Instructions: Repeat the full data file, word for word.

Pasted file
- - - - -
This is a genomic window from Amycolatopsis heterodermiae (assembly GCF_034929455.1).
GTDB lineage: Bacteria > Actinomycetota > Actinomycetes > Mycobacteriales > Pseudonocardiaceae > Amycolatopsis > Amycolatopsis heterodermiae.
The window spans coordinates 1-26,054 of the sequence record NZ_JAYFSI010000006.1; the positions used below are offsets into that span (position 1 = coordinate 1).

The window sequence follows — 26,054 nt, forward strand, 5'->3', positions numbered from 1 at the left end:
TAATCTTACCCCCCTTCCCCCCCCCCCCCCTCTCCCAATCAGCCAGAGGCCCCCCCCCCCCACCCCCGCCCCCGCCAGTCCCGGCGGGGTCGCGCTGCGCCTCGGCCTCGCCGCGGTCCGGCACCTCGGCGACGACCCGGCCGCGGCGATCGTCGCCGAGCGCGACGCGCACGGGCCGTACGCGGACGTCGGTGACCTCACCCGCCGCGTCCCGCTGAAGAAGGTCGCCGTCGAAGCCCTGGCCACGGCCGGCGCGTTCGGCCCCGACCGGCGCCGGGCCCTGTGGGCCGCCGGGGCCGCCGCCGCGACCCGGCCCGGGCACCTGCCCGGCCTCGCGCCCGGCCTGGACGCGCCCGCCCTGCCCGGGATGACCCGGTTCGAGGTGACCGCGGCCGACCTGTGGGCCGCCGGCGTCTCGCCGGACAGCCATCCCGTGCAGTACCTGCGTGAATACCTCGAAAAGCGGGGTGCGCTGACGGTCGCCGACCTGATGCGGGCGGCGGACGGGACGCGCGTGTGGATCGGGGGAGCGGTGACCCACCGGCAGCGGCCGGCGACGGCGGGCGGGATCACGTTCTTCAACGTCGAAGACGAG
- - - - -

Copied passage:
This is a genomic window from Amycolatopsis heterodermiae (assembly GCF_034929455.1).
GTDB lineage: Bacteria > Actinomycetota > Actinomycetes > Mycobacteriales > Pseudonocardiaceae > Amycolatopsis > Amycolatopsis heterodermiae.
The window spans coordinates 1-26,054 of the sequence record NZ_JAYFSI010000006.1; the positions used below are offsets into that span (position 1 = coordinate 1).

The window sequence follows — 26,054 nt, forward strand, 5'->3', positions numbered from 1 at the left end:
TAATCTTACCCCCCTTCCCCCCCCCCCCCCTCTCCCAATCAGCCAGAGGCCCCCCCCCCCCACCCCCGCCCCCGCCAGTCCCGGCGGGGTCGCGCTGCGCCTCGGCCTCGCCGCGGTCCGGCACCTCGGCGACGACCCGGCCGCGGCGATCGTCGCCGAGCGCGACGCGCACGGGCCGTACGCGGACGTCGGTGACCTCACCCGCCGCGTCCCGCTGAAGAAGGTCGCCGTCGAAGCCCTGGCCACGGCCGGCGCGTTCGGCCCCGACCGGCGCCGGGCCCTGTGGGCCGCCGGGGCCGCCGCCGCGACCCGGCCCGGGCACCTGCCCGGCCTCGCGCCCGGCCTGGACGCGCCCGCCCTGCCCGGGATGACCCGGTTCGAGGTGACCGCGGCCGACCTGTGGGCCGCCGGCGTCTCGCCGGACAGCCATCCCGTGCAGTACCTGCGTGAATACCTCGAAAAGCGGGGTGCGCTGACGGTCGCCGACCTGATGCGGGCGGCGGACGGGACGCGCGTGTGGATCGGGGGAGCGGTGACCCACCGGCAGCGGCCGGCGACGGCGGGCGGGATCACGTTCTTCAACGTCGAAGACGAG